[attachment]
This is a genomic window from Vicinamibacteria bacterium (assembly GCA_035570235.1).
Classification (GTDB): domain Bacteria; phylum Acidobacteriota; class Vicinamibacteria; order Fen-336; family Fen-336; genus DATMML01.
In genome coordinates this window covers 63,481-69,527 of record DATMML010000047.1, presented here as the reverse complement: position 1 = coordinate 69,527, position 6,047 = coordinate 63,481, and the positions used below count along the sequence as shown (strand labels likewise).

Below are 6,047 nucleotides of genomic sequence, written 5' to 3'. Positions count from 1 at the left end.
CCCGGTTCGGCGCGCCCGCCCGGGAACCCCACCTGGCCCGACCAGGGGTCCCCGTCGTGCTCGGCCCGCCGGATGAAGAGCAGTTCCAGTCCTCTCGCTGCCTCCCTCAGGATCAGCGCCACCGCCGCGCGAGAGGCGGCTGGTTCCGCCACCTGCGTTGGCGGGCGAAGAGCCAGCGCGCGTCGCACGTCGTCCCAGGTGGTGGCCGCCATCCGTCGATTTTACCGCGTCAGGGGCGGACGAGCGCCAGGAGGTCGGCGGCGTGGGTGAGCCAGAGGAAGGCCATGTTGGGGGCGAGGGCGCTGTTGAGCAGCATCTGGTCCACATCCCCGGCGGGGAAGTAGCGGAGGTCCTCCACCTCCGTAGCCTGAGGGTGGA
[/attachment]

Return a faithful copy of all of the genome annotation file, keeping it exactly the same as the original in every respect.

This is a genomic window from Vicinamibacteria bacterium (assembly GCA_035570235.1).
Classification (GTDB): domain Bacteria; phylum Acidobacteriota; class Vicinamibacteria; order Fen-336; family Fen-336; genus DATMML01.
In genome coordinates this window covers 63,481-69,527 of record DATMML010000047.1, presented here as the reverse complement: position 1 = coordinate 69,527, position 6,047 = coordinate 63,481, and the positions used below count along the sequence as shown (strand labels likewise).

Below are 6,047 nucleotides of genomic sequence, written 5' to 3'. Positions count from 1 at the left end.
CCCGGTTCGGCGCGCCCGCCCGGGAACCCCACCTGGCCCGACCAGGGGTCCCCGTCGTGCTCGGCCCGCCGGATGAAGAGCAGTTCCAGTCCTCTCGCTGCCTCCCTCAGGATCAGCGCCACCGCCGCGCGAGAGGCGGCTGGTTCCGCCACCTGCGTTGGCGGGCGAAGAGCCAGCGCGCGTCGCACGTCGTCCCAGGTGGTGGCCGCCATCCGTCGATTTTACCGCGTCAGGGGCGGACGAGCGCCAGGAGGTCGGCGGCGTGGGTGAGCCAGAGGAAGGCCATGTTGGGGGCGAGGGCGCTGTTGAGCAGCATCTGGTCCACATCCCCGGCGGGGAAGTAGCGGAGGTCCTCCACCTCCGTAGCCTGAGGGTGGA